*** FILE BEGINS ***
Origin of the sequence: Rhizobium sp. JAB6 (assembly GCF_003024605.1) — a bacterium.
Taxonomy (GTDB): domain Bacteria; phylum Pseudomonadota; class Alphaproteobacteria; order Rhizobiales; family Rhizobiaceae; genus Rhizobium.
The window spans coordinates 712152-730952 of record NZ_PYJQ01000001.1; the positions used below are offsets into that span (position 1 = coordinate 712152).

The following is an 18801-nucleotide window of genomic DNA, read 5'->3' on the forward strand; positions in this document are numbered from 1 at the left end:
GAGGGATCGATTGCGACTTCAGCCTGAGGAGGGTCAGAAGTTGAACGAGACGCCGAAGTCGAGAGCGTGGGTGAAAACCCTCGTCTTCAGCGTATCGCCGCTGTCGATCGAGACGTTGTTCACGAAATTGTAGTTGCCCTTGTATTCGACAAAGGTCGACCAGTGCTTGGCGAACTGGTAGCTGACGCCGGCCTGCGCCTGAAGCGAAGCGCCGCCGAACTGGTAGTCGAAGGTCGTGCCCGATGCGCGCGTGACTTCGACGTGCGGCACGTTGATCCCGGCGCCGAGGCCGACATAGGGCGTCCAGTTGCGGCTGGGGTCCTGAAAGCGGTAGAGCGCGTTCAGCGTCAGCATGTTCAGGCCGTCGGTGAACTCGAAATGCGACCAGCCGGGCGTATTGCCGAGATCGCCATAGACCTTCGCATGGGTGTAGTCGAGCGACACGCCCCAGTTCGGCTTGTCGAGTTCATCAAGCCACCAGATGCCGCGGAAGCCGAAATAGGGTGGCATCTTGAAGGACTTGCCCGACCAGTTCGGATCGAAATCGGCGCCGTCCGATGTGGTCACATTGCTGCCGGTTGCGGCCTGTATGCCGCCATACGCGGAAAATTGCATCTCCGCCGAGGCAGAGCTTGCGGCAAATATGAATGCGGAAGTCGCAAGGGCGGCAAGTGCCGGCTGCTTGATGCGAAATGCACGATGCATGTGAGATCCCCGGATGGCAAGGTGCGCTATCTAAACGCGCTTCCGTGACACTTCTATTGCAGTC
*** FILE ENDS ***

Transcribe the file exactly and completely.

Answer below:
Origin of the sequence: Rhizobium sp. JAB6 (assembly GCF_003024605.1) — a bacterium.
Taxonomy (GTDB): domain Bacteria; phylum Pseudomonadota; class Alphaproteobacteria; order Rhizobiales; family Rhizobiaceae; genus Rhizobium.
The window spans coordinates 712152-730952 of record NZ_PYJQ01000001.1; the positions used below are offsets into that span (position 1 = coordinate 712152).

The following is an 18801-nucleotide window of genomic DNA, read 5'->3' on the forward strand; positions in this document are numbered from 1 at the left end:
GAGGGATCGATTGCGACTTCAGCCTGAGGAGGGTCAGAAGTTGAACGAGACGCCGAAGTCGAGAGCGTGGGTGAAAACCCTCGTCTTCAGCGTATCGCCGCTGTCGATCGAGACGTTGTTCACGAAATTGTAGTTGCCCTTGTATTCGACAAAGGTCGACCAGTGCTTGGCGAACTGGTAGCTGACGCCGGCCTGCGCCTGAAGCGAAGCGCCGCCGAACTGGTAGTCGAAGGTCGTGCCCGATGCGCGCGTGACTTCGACGTGCGGCACGTTGATCCCGGCGCCGAGGCCGACATAGGGCGTCCAGTTGCGGCTGGGGTCCTGAAAGCGGTAGAGCGCGTTCAGCGTCAGCATGTTCAGGCCGTCGGTGAACTCGAAATGCGACCAGCCGGGCGTATTGCCGAGATCGCCATAGACCTTCGCATGGGTGTAGTCGAGCGACACGCCCCAGTTCGGCTTGTCGAGTTCATCAAGCCACCAGATGCCGCGGAAGCCGAAATAGGGTGGCATCTTGAAGGACTTGCCCGACCAGTTCGGATCGAAATCGGCGCCGTCCGATGTGGTCACATTGCTGCCGGTTGCGGCCTGTATGCCGCCATACGCGGAAAATTGCATCTCCGCCGAGGCAGAGCTTGCGGCAAATATGAATGCGGAAGTCGCAAGGGCGGCAAGTGCCGGCTGCTTGATGCGAAATGCACGATGCATGTGAGATCCCCGGATGGCAAGGTGCGCTATCTAAACGCGCTTCCGTGACACTTCTATTGCAGTC